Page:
Sleep Cycle ALBUM REVIEW

Sleep Cycle Score

Josh “Deakin” Dibb is probably the least well-known member of Animal Collective. With vocals being almost completely dominated by bandmates Avey Tare and Panda Bear, the creation of the soundscapes and samples contributed mostly by Geologist, Deakin’s subtle guitar melodies and intricacies fade into the background, shrouded by his fellow musicians’ more obvious additions. He was absent on the band’s most popular and revered album, and his return to the band marked a supposedly significant tailspin in quality.

But just like that, he reaffirmed his existence in a surprise song on Centipede Hz, “Wide Eyed”, which strictly featured himself on the vocals. This led to a reevaluation of sorts, examining his earlier contributions and now rating them in a more positive light. Of course, his supposed “uselessness” still spawned memes across the internet, with the shoddy transition from Merriweather Post Pavilion to Centipede Hz prompting some to think that anything Deakin touches turns out boring, a sullied exploration into things the trio more masterfully explored without him.

Painting With marked a return to their much loved sound – and stood to confirm what many were already thinking. Most figured Deakin’s solo project wouldn’t actually happen, especially the donors that had contributed to his Kickstarter. It had been months, years, since they had donated, and all they had seen were good-natured emails that pushed the release date further back. They knew he meant well, but many of the donors had begun to lose hope. This EP probably won’t happen. But there he came, risen from the ashes of something that had burned, subsequently causing the music community to examine his contributions to Animal Collective in a new light. The album was absolutely beautiful, maybe even worth the very, very long wait.

Sleep Cycle first strikes you with its sheer atmosphere, reminiscent of earlier Animal Collective albums, setting the scene with a sample familiar to those who have ever driven at night, alone, with the cool breeze blowing through your car and brushing your face, headlights illuminating the plane of blackness before you. It packs a sort of nostalgic punch that the simple twinges of guitar chords only help to bring into fruition. It exists beautifully without any side effects, lacking any forcefulness.

The songs themselves do nothing but reinforce this feeling, with “Golden Chords” repeating mantras proclaiming the listener to chill out and “just be,” to create something without anything weighing them down. The entire album seems to follow this theme, tracks seamlessly blending into each other and creating a wonderful landscape of tranquil positivity. “Just Am” uncovers more raw emotions, pleading “Dad, I can’t see, I’ve lost my voice, I need direction,” capturing a raw intensity whose naturalism overshadows any semblance of perfectionism that Deakin claims prevented the album’s quick release. Even the transitory tracks, “Shadow Mine” and “Seed Song”, build and navigate around this folksy atmosphere that hasn’t felt so nuanced since Campfire Songs. Both of these tracks can easily stand alone as haunting ambient pieces. In spite of the masterfulness of these tracks, “Footy” nearly puts them all to shame. It almost immediately begins a steady climb to a powerful melody, a bit premature, but nothing too special. That is, until building and growing into a monumental display of psychedelica. It’s the most immediate track, one that sustains itself for seven minutes in a glorious wave of drum rolls and chromatic vocal inflections.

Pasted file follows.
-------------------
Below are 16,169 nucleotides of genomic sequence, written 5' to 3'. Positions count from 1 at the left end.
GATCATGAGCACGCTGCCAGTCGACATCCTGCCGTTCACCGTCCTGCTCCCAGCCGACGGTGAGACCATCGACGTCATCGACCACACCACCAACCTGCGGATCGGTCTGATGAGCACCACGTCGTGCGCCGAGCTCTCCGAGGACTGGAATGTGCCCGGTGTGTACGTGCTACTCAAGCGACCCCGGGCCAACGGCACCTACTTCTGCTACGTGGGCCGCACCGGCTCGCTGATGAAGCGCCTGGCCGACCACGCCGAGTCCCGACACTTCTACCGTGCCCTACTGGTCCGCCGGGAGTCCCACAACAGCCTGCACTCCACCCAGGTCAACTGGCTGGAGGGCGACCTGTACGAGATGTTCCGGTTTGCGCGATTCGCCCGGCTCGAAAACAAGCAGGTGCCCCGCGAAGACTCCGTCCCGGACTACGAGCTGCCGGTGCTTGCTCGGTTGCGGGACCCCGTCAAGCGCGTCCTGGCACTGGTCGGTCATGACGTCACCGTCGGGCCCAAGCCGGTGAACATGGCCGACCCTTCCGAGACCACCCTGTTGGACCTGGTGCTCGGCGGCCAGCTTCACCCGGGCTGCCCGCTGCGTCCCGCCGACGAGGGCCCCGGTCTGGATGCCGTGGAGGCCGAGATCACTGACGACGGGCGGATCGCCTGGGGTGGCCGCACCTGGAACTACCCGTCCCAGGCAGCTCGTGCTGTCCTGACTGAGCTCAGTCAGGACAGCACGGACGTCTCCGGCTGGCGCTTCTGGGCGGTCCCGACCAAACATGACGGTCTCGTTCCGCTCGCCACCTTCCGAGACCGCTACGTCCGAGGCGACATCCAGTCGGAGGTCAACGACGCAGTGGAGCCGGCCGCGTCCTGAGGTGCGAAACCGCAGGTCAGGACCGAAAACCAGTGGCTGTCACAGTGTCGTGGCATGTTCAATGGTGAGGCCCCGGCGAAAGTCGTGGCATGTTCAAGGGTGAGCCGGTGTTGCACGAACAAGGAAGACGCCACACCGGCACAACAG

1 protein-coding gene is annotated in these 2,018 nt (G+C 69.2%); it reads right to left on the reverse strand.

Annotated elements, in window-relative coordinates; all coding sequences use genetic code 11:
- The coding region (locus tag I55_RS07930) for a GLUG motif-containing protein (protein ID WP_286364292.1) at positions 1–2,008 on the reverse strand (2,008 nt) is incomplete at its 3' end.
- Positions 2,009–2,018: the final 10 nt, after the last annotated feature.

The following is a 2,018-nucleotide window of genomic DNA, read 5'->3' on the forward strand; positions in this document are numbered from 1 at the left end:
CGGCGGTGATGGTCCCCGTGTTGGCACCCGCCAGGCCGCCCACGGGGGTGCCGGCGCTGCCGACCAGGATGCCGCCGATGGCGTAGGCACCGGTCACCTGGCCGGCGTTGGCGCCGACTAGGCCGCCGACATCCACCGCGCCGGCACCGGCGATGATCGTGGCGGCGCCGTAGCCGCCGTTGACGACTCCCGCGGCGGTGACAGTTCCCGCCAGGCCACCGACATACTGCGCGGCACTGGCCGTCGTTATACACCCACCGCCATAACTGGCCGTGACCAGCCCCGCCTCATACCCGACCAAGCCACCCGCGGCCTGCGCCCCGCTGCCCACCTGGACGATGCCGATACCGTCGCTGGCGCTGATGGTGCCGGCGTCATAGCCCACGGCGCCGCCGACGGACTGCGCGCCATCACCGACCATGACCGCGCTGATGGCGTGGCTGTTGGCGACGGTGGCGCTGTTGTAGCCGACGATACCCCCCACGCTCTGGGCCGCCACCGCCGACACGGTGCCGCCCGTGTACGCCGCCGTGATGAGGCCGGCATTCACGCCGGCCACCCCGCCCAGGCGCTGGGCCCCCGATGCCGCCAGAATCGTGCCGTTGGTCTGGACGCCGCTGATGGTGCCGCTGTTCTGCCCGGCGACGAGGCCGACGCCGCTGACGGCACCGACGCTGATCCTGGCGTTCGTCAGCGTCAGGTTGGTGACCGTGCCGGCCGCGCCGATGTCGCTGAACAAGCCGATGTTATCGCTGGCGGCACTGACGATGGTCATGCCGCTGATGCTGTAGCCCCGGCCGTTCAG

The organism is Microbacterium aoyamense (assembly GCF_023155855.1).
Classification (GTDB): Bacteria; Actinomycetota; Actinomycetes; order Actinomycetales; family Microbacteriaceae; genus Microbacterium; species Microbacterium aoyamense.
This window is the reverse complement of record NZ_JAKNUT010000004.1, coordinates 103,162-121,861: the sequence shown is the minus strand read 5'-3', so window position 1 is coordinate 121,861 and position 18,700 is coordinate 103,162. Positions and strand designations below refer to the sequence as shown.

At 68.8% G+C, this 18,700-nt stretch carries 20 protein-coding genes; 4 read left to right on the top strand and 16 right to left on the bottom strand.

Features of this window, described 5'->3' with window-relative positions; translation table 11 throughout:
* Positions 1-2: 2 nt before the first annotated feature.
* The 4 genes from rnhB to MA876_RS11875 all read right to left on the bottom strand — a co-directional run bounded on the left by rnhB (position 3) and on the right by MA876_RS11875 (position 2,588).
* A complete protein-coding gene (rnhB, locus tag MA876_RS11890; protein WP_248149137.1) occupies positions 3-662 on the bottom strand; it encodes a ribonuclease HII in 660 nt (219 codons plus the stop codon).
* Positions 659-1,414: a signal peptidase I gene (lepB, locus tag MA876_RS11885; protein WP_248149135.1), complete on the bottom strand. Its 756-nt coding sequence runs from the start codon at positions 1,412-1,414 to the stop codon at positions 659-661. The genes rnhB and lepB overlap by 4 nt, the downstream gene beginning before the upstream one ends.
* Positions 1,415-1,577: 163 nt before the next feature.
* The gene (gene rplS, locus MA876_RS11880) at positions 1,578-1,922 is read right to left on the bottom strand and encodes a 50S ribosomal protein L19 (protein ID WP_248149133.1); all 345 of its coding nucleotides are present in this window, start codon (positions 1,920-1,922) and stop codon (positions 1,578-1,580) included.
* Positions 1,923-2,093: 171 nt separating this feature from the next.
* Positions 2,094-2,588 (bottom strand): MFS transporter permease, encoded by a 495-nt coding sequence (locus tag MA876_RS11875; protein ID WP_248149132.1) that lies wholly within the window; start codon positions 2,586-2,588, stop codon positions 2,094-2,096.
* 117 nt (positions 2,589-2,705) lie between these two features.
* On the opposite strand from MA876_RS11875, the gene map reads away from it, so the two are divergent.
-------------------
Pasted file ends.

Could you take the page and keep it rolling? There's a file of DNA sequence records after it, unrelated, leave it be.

Despite this being Deakin’s first solo release, it doesn’t strike as being unfledged or without direction. It’s an acoustic tour from Mali, Africa to the familiar warmth of Animal Collective’s past peaks, akin to Here Comes The Indian and Sung Tongs without overstepping itself as a spiritual successor to either. Instead, it breathes as its own jut of the Animal Collective discography, an offshoot that rivals the solo work of Avey Tare’s Slasher Flicks and gives credence that Deakin could, in time, deliver something equally as capable as Tomboy or Person Pitch.

– Johanna C.